The Electric Factory was only open for about three weeks when the Jimi Hendrix Experience performed. The stage was set up with a huge wall of Marshall amps. Most were not even plugged in, but it didn’t matter. It was the look that counted. Just before Hendrix took the stage it was darken except for special lights that showed only the fluorescent flowers that Jimi had painted on his face and hands. In the dark, that was about you could see was his face and hands moving across the guitar. The crowd was not disappointed with the entire show. What a showman!
8) Captain Beefheart and Little Feat at the Irvine Auditorium February 4, 1972
Every show that Captain Beefheart and his Magic Band did in Philadelphia was beyond belief. This show barely beat out his show at the Spectrum where he played with John Sebastian in one of the strangest concert pairings ever. Little Feat played well, but the leader and lead singer the late George Lowell completely turned off the crowd by saying things like everyone in Philadelphia was stupid to live here. The good Captain completely changed the mood. A startled crowd couldn’t even believe what they were hearing, let alone seeing. The attire that the group wore was worth the price alone. You just never knew what they would be wearing from bathrobes to dinner jackets. Beefheart was fond of wearing a top hat with a badminton birdie sticking out of the very top of it. The music was very complex and Captain’s voice soaring up and down the octaves with such ease, gripped most of the audience all night.
9) Wings at the Spectrum May 12 & 14, 1976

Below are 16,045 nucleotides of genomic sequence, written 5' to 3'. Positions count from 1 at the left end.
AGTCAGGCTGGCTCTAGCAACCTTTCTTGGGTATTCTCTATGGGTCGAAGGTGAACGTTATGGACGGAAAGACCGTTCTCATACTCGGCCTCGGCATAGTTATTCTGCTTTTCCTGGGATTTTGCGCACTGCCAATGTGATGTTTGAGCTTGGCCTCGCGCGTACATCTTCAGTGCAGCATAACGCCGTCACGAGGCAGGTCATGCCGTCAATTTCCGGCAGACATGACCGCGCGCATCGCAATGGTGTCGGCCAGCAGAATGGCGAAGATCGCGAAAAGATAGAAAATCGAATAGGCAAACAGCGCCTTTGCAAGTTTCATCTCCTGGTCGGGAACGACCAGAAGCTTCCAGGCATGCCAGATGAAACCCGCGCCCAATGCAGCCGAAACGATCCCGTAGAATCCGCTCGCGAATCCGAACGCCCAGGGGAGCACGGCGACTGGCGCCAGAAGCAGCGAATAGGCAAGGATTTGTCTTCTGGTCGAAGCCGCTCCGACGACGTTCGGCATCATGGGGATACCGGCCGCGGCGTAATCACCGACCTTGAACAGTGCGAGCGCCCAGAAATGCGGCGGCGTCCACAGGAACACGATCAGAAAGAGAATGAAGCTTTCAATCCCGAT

Usually a larger venue like the Spectrum isn’t the best place to put on a “show”. Much of what artists do in the way of showmanship is lost when so much of the crowd is so far from the stage, but not that night. Not only did Paul’s personality and a tight band come across, the light show just left the crowd in total awe. There were laser lights bouncing all over the walls of the building. Most had never seen anything like it before and cheered loudly. After the show I was supposed to meet Sir Paul, but after waiting for about an hour backstage, that fell through. Not even the botched interview could spoil a great night of music.
10) Faces with Rod Stewart and Ron Wood at the Spectrum July 2, 1971
The first time Rod Stewart came to Philadelphia he voice carried his performance. After that first show I went to a party where Rod was sitting on the floor not talking to anyone and looking like he didn’t have a friend in the world. That was 1968. What a difference in 1971! Rod had an outstanding stage presence and was just as outgoing off stage. The Faces, led by the guitar work of Ron Wood, were super hot. If you were there that night, you know why so many people would like to see a reunion tour with Rod and the Faces. Rock at its best!